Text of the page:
Opioids
How do you rate the county’s efforts to fight opioid addiction overdoses? What else, if anything, should the county be doing to combat the epidemic?
Burdette: The County has dedicated resources in addressing this opioid epidemic but this is a national crisis and will not be conquered quickly. Partnerships have been successful in bringing leaders from Aberdeen Proving Ground, state and local government, business and non-profits together to address these problems. I have attended several summits and had the opportunity to speak with mayors from all 156 Towns and Cities in Maryland to discuss what is working and what is not working. Our Town Police Department is taking a proactive measure to support recovery after they encounter an overdose victim. We are partnering with community agencies to form a team. After following routine overdose protocol, a responding BAPD officer will be able to connect the individual with intervention services and a team with a recovery coach. This team will also link families and significant others to support services. The County Administration plans to open our first 24-Hour Crisis Center to provide access to those in need of crisis treatment and care. To recoup the financial costs for these projects, we will be joining other Towns and Counties in suing the opioid manufacturers and distributors.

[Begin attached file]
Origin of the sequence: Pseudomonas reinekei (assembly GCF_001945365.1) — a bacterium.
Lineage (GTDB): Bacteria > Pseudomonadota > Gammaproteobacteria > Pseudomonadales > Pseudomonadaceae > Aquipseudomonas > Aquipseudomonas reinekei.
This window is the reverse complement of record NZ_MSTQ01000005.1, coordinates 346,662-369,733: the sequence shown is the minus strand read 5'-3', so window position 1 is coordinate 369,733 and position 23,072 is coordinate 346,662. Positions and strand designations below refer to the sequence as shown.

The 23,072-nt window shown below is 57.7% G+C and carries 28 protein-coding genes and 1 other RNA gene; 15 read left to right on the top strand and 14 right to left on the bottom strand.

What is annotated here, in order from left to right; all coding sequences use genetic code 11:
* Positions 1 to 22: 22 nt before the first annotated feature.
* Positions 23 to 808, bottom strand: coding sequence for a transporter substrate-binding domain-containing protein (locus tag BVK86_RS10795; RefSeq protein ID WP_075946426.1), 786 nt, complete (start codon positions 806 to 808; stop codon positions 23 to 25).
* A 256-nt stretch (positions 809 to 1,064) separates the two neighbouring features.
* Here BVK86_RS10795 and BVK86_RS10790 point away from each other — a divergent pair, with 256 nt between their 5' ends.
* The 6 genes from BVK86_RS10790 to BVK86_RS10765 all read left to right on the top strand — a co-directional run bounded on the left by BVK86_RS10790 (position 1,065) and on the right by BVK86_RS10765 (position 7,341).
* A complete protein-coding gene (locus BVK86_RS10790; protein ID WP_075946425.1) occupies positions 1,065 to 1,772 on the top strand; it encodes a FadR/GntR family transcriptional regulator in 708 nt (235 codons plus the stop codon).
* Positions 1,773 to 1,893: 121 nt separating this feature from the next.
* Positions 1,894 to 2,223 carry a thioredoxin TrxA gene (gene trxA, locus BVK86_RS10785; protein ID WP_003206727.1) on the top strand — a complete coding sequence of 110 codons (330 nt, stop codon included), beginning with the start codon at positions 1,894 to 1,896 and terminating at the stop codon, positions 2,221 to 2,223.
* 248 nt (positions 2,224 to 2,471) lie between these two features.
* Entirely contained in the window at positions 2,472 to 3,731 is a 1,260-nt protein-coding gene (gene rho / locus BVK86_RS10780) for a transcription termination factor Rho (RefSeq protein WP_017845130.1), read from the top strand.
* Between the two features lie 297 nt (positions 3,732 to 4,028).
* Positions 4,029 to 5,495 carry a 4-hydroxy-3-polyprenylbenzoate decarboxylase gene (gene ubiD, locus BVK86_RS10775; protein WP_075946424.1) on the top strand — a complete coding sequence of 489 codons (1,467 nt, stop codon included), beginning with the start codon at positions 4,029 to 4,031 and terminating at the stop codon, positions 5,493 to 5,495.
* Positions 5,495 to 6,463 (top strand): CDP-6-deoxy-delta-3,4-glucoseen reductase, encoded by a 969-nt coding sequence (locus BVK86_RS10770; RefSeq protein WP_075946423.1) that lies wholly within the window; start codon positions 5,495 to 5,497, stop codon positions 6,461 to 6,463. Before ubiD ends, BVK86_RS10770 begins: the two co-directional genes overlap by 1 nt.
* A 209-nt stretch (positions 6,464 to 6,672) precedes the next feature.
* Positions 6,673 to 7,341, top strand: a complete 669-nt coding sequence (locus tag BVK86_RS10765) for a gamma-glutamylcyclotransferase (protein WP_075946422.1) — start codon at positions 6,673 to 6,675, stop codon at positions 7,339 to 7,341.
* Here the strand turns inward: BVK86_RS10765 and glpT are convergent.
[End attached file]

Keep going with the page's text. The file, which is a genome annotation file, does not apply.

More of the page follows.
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5
Sherrif's office
How would you characterize the relationship between the Harford County Sheriff’s Office and the communities it serves? Are any reforms necessary?